Safety first: In Lao PDR, protecting women, youth and children during COVID-19
Story by UNFPA and UNICEF in Lao PDR
Note: This story is inspired by real-life experiences of several migrants. Names and geographical details have been changed to protect the identity and privacy of those individuals.
“Do you want to know my story? Well, it’s the story of a meeting that made incredible people cross my path — people who listened and supported me.” These are the words of Anong, a young woman in the Lao People’s Democratic Republic (Lao PDR).
Anong is 20 years old. She suffered serious health issues and anxiety due to the COVID-19 crisis. “I was living with a man, and things were not easy. He was forcing me to have intimate relations,” she says. “After the lockdown, he was seeing someone else while being with me. I was silent and accepted my situation. I was not protected and contracted a sexually transmitted infection.”
Anong was in despair. She knew that the health providers and resources were focusing on services related to COVID-19. With few places to turn for support, and silence and violence at home, Anong found her situation getting worse. Anong wasn’t the only person suffering from a lack of support. Also at risk were the sexual and reproductive rights of young people in remote areas, with low education levels, and from the lesbian, gay, bisexual, and transgender communities.
Anong found a flyer that described government services supported by the UN for women and children, in total privacy. Curious, she went to the clinic.
“The health provider was so nice to me,” says Anong. “She reassured me, we talked, and she gave me treatment. She asked me to come back again. I also got a number to call anytime if I don’t feel good.”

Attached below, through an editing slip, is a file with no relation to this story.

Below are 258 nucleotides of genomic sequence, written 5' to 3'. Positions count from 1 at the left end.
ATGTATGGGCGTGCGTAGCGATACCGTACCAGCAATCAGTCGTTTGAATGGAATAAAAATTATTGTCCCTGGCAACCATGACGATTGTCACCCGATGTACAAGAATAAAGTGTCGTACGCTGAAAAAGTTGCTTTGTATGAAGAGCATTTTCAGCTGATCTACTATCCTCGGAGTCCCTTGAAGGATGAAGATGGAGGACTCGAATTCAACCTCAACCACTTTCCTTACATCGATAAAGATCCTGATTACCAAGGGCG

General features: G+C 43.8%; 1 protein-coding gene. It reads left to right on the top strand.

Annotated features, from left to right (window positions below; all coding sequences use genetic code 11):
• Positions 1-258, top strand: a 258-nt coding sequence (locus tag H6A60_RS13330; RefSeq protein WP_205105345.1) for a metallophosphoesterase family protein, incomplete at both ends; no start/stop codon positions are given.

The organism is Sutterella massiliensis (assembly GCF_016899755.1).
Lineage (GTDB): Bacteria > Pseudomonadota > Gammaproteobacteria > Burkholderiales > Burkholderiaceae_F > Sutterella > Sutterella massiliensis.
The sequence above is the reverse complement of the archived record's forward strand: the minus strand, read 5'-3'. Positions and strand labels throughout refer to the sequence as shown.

This and other clinics are supported by the United Nations. Under a UN joint programme, WHO, UNFPA, UNICEF, and Luxembourg partner with the Ministry of Health to improve the health of women, newborns, children, and adolescents in Lao PDR by supporting the implementation of the National Reproductive, Maternal, Newborn and Child Health Strategy and Action Plan 2016-2025.
The joint programme also supports health outreach services to women and children living in remote areas. Women receive family planning advice and contraceptives, pregnant women get ante-natal care checks, children are vaccinated, their growth tracked, and mothers are shown how to prepare nutritious meals for their children. All of this work is done in close cooperation with local authorities, organizations, and communities, including rural women and youth.
“I have seen a lot of changes in the children in my village,” Konghom says, a volunteer leading the outreach activities in Savannakhet province, where Anong lives. “Before, I saw a lot of children who were not eating well and suffering from diarrhea, but now the children of the village are generally growing well with less illnesses.”
These services touch a chord with the people who use them. Says Anong of the day she first visited the clinic, “I found a new family. You can’t imagine the impact of such support to young women like me, who live in fear of judgment from society.”
Produced by UNFPA and UNICEF in Lao PDR, with editorial support by Paul VanDeCarr, Development Coordination Office. To learn more about the work taking place in the country, visit: LaoPDR.UN.org.